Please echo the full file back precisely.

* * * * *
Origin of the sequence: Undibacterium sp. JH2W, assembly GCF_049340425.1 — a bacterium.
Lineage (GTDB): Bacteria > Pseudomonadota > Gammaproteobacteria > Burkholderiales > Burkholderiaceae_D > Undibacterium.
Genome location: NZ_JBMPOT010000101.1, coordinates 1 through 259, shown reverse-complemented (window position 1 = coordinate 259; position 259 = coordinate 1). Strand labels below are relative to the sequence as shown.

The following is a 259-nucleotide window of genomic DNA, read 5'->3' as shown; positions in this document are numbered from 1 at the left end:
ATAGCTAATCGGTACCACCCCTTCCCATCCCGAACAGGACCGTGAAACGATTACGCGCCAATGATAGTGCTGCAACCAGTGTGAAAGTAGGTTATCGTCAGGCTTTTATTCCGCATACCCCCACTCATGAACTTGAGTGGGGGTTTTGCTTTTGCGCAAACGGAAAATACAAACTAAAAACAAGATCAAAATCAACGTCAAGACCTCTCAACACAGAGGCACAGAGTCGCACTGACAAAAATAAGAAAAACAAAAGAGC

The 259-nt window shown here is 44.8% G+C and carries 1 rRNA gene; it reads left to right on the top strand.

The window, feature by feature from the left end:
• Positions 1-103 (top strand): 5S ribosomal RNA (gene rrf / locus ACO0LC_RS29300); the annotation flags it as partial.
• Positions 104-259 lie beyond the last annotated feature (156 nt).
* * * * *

Origin of the sequence: Undibacterium sp. JH2W, assembly GCF_049340425.1 — a bacterium.
Lineage (GTDB): Bacteria > Pseudomonadota > Gammaproteobacteria > Burkholderiales > Burkholderiaceae_D > Undibacterium.
Genome location: NZ_JBMPOT010000101.1, coordinates 1 through 259, shown reverse-complemented (window position 1 = coordinate 259; position 259 = coordinate 1). Strand labels below are relative to the sequence as shown.

The following is a 259-nucleotide window of genomic DNA, read 5'->3' as shown; positions in this document are numbered from 1 at the left end:
ATAGCTAATCGGTACCACCCCTTCCCATCCCGAACAGGACCGTGAAACGATTACGCGCCAATGATAGTGCTGCAACCAGTGTGAAAGTAGGTTATCGTCAGGCTTTTATTCCGCATACCCCCACTCATGAACTTGAGTGGGGGTTTTGCTTTTGCGCAAACGGAAAATACAAACTAAAAACAAGATCAAAATCAACGTCAAGACCTCTCAACACAGAGGCACAGAGTCGCACTGACAAAAATAAGAAAAACAAAAGAGC

The 259-nt window shown here is 44.8% G+C and carries 1 rRNA gene; it reads left to right on the top strand.

The window, feature by feature from the left end:
• Positions 1-103 (top strand): 5S ribosomal RNA (gene rrf / locus ACO0LC_RS29300); the annotation flags it as partial.
• Positions 104-259 lie beyond the last annotated feature (156 nt).